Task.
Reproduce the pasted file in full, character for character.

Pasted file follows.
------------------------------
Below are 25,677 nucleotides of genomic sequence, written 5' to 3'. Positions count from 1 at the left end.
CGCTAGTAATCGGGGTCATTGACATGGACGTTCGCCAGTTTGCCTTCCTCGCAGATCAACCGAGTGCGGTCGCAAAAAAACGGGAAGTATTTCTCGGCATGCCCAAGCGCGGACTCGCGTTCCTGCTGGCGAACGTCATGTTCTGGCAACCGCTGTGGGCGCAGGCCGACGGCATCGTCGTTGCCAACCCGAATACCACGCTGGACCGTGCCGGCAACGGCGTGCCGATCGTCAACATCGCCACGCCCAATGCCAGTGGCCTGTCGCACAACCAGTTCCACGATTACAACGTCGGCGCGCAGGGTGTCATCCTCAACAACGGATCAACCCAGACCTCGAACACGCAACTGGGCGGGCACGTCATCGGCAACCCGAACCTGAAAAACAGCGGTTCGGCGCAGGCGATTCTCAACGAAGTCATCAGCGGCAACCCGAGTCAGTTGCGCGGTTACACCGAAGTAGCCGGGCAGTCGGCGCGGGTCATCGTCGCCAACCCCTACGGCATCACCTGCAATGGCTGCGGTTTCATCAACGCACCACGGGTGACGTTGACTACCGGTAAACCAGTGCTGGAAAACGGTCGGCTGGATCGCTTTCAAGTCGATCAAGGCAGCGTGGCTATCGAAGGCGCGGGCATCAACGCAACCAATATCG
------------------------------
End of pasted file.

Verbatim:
Below are 25,677 nucleotides of genomic sequence, written 5' to 3'. Positions count from 1 at the left end.
CGCTAGTAATCGGGGTCATTGACATGGACGTTCGCCAGTTTGCCTTCCTCGCAGATCAACCGAGTGCGGTCGCAAAAAAACGGGAAGTATTTCTCGGCATGCCCAAGCGCGGACTCGCGTTCCTGCTGGCGAACGTCATGTTCTGGCAACCGCTGTGGGCGCAGGCCGACGGCATCGTCGTTGCCAACCCGAATACCACGCTGGACCGTGCCGGCAACGGCGTGCCGATCGTCAACATCGCCACGCCCAATGCCAGTGGCCTGTCGCACAACCAGTTCCACGATTACAACGTCGGCGCGCAGGGTGTCATCCTCAACAACGGATCAACCCAGACCTCGAACACGCAACTGGGCGGGCACGTCATCGGCAACCCGAACCTGAAAAACAGCGGTTCGGCGCAGGCGATTCTCAACGAAGTCATCAGCGGCAACCCGAGTCAGTTGCGCGGTTACACCGAAGTAGCCGGGCAGTCGGCGCGGGTCATCGTCGCCAACCCCTACGGCATCACCTGCAATGGCTGCGGTTTCATCAACGCACCACGGGTGACGTTGACTACCGGTAAACCAGTGCTGGAAAACGGTCGGCTGGATCGCTTTCAAGTCGATCAAGGCAGCGTGGCTATCGAAGGCGCGGGCATCAACGCAACCAATATCG